311 – Rocky Balboa

I was all prepared to buy into this new Rocky movie. I was ready, because it’d been 16 years since the last one, a movie Stallone himself said was kind of the worst of the bunch. Yeah, kind of. I was ready for Rock to come back against all odds and persevere, beating some rip-snortin’ champeen of the world to reclaim his dignity. But although this sixth Rocky film has most of the elements that a winning sports movie will have (underdog story, friends/relatives who don’t want him to do it, theme song), the result is flat, coming to life only during the requisite big fight at the end of the movie.

It’s been a long time since Rocky fought Tommy Morrison. Since then, wife Adrian has died and son Robert is now all grown up working at some highfalutin job. I can’t remember what the job was, but it was some kind of white-collar Important job, the better to juxtapose it with Rocky’s self-made lifestyle. But Paulie (But Young) is still around and, as it turns out, so is Duke (Tony Burton), who’s been Rocky’s cut man in all of the films thus far. But wait, with no Adrian there must be some kind of romance, right? Someone who can push Rocky a little, make him really want to succeed? So enter bartender Marie (Geraldine Hughes), who’s from Rocky’s old Philly neighborhood and has a son of her own. Sure, the son’s a teen who looks more like a twentysomething, and he’s a tall, gangly dude instead of an adorable waif, but you takes what you can gets.

Anyway, at this point in his life Rocky’s settled down. He has a restaurant, at which he spends a lot of time reminiscing and schmoozing with boxing fans. Trouble is, Rocky lives in the past. Several times we see him visiting Adrian’s grave or standing in front of old gyms or bars or other haunts, just trying to soak in some of what used to be. If there was an Olympics for wistfulness, ol’ Rock would surely win the gold each time out. He’s had much success, and yet here he is, living in the past. Paulie’s not of the same mind – he asks Rocky to change the channel, stop living backwards, and any other cliche he can come up with.

Meanwhile, the current champeen of the world is one Mason Dixon, who’s something like 35 and 0 with 33 knock outs. The slam on him is that he’s not really fighting anyone of any caliber – he’s just beating up bums. Sort of the same knock against Mike Tyson back in the day (Tyson even shows up in a ringside cameo), and Dixon gets roundly booed at his bouts. Then a computer simulation is run pitting Dixon against an in-his-prime Balboa. When the results give the edge to Rocky, brother, it is ON! Promoters figure here’s their change – people hate Dixon and aren’t coming to his fights, so taking on a sentimental fave like Rocky in an exhibition should spike sales.

So after some deliberation, Rocky decides to go for it, because that’s what Rocky would do. His son, who’s had to spend his life in the wide shadow of his father, is wholly against the idea, but naturally he comes around in time. Paulie’s against it to, sort of, and even so, he notes he can’t really help Rocky train, what with his job and all. But fret not, because that plot complication is handled easily enough, too.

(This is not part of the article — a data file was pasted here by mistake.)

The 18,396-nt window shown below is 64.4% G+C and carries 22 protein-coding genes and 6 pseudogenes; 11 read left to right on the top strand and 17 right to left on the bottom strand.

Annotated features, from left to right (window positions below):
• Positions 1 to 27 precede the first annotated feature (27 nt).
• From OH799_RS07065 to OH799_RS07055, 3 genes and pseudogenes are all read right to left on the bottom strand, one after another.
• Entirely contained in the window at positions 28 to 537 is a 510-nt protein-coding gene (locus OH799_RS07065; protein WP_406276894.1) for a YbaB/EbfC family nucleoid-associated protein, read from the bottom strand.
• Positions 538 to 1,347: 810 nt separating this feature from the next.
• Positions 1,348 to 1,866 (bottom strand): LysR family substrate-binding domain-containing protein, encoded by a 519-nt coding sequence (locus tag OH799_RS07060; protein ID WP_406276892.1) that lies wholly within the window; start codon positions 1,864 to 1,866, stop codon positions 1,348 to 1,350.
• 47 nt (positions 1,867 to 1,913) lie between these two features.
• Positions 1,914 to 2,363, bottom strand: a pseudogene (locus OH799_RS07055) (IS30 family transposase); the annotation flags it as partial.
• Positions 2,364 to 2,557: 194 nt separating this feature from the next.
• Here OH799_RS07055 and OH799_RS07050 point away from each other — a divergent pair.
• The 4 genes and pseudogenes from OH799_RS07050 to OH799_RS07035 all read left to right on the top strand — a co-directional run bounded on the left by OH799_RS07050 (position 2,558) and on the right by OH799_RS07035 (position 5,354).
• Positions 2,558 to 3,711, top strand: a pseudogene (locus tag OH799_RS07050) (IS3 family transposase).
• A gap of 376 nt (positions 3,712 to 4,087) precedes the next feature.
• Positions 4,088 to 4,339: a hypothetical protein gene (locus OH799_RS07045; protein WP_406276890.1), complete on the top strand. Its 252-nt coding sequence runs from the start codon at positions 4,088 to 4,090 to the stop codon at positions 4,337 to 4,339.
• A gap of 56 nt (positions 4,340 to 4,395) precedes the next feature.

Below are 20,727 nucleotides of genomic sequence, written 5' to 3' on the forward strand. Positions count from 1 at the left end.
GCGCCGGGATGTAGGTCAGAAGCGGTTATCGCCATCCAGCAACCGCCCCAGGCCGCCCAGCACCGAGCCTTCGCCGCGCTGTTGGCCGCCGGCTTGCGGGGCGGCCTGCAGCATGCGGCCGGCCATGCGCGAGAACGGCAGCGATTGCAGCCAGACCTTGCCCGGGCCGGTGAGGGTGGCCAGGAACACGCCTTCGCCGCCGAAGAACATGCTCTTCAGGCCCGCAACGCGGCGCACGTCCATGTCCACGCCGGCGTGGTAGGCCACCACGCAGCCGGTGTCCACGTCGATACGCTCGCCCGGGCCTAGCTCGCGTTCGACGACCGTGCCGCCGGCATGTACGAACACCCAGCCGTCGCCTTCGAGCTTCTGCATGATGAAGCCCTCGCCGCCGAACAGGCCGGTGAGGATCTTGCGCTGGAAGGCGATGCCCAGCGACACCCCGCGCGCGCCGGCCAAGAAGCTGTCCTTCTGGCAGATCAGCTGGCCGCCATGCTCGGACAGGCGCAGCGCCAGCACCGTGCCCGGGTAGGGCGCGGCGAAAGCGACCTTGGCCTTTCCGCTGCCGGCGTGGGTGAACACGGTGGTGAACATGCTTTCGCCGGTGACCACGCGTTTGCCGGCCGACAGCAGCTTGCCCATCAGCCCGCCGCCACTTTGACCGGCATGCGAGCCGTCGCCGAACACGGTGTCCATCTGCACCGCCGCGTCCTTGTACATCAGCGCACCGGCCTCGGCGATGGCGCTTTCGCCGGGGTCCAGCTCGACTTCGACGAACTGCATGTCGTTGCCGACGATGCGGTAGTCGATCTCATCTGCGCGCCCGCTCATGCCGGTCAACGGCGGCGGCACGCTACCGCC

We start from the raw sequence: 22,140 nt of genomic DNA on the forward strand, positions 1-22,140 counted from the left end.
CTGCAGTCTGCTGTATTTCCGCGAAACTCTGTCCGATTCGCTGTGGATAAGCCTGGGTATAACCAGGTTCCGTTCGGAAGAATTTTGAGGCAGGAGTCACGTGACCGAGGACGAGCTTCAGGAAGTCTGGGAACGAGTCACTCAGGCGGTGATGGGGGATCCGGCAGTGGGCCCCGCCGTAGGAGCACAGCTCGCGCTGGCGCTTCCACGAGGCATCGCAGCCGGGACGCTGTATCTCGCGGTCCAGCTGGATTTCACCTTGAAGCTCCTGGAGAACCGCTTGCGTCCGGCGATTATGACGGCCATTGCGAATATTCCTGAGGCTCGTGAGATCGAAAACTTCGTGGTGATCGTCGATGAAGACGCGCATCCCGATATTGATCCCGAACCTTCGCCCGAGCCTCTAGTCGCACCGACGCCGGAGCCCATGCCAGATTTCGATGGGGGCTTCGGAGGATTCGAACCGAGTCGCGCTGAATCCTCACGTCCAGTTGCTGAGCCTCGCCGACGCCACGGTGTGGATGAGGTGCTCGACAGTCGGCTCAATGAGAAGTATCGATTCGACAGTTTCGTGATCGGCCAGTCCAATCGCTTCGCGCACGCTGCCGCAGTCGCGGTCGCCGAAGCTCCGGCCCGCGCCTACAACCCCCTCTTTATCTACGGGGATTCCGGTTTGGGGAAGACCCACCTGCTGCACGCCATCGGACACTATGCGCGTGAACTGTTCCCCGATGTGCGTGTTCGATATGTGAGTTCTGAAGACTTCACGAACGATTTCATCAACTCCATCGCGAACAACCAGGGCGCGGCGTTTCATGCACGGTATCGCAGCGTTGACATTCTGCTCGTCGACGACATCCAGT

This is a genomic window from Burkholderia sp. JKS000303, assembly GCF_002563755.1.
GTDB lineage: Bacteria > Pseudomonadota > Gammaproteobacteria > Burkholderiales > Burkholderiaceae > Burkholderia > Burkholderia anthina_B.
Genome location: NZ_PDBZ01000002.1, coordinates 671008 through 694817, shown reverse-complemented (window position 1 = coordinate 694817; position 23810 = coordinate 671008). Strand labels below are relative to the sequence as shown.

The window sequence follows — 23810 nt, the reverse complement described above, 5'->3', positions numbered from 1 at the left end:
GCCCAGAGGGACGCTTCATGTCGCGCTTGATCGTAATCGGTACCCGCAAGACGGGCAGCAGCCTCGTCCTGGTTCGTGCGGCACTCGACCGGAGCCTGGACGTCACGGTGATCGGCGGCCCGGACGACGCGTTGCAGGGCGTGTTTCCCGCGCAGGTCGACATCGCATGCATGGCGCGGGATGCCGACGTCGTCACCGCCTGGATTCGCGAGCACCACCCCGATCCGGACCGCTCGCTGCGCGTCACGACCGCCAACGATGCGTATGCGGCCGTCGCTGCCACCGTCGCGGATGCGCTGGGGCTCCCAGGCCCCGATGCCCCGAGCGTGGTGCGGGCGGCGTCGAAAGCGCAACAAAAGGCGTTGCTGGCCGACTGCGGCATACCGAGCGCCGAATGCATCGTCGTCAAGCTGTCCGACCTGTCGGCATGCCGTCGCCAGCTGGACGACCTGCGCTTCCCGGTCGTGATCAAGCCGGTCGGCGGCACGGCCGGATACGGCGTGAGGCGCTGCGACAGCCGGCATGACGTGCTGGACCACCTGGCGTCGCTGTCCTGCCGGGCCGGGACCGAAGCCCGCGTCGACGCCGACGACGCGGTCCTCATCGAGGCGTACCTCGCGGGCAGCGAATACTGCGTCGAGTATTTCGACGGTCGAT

I’d almost be able to forgive Stallone (who also wrote and directed) for the exponential schmaltz factor if there’d been more actual boxing, but the final battle with Dixon is it. There are no prelim bouts, no fights to get Rocky in shape, nothing. So he basically moves from the gym to the ring for his big fight. In reality, if he pulled that crap in his fifties, he’d be splattered by Dixon within one minute of round one. I won’t tell you precisely how it ends, to preserve that air of mystery, but I’ll note that the ending adds nothing different to the massive oeuvre of sports movies. Seriously, if you can’t figure out how this one’ll end, you’ve probably never watched a movie before.

About the only time the movie’s worth caring about is that final fight, though, because it’s pretty well done. Fight of the century, even. A lot of traded blows; it’s well orchestrated without being unbelievable. I mean, it’s not as if Rock is bleeding profusely from the eyes, mouth, nose, and neck and still manages to land a lucky punch to win it all at the last second. That would be stupid. But really, that’s the shred of credibility to which this movie clings.

Most egregiously, we don’t get to hear the awesome, iconic theme song in its entirety until the movie’s mostly over. On the other hand, a movie without the screeching ineptitude of Talia Shire can’t be too awful.

Hopefully, this will bury the ghost of Rocky Balboa for good. It’s not a terrible way to go out, but it’s by no means a knockout.



2 Responses to “311 – Rocky Balboa”

  1. History » 311 - Rocky Balboa Frothy Ruminations Says:

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  2. Boxing » 311 - Rocky Balboa Frothy Ruminations Says:

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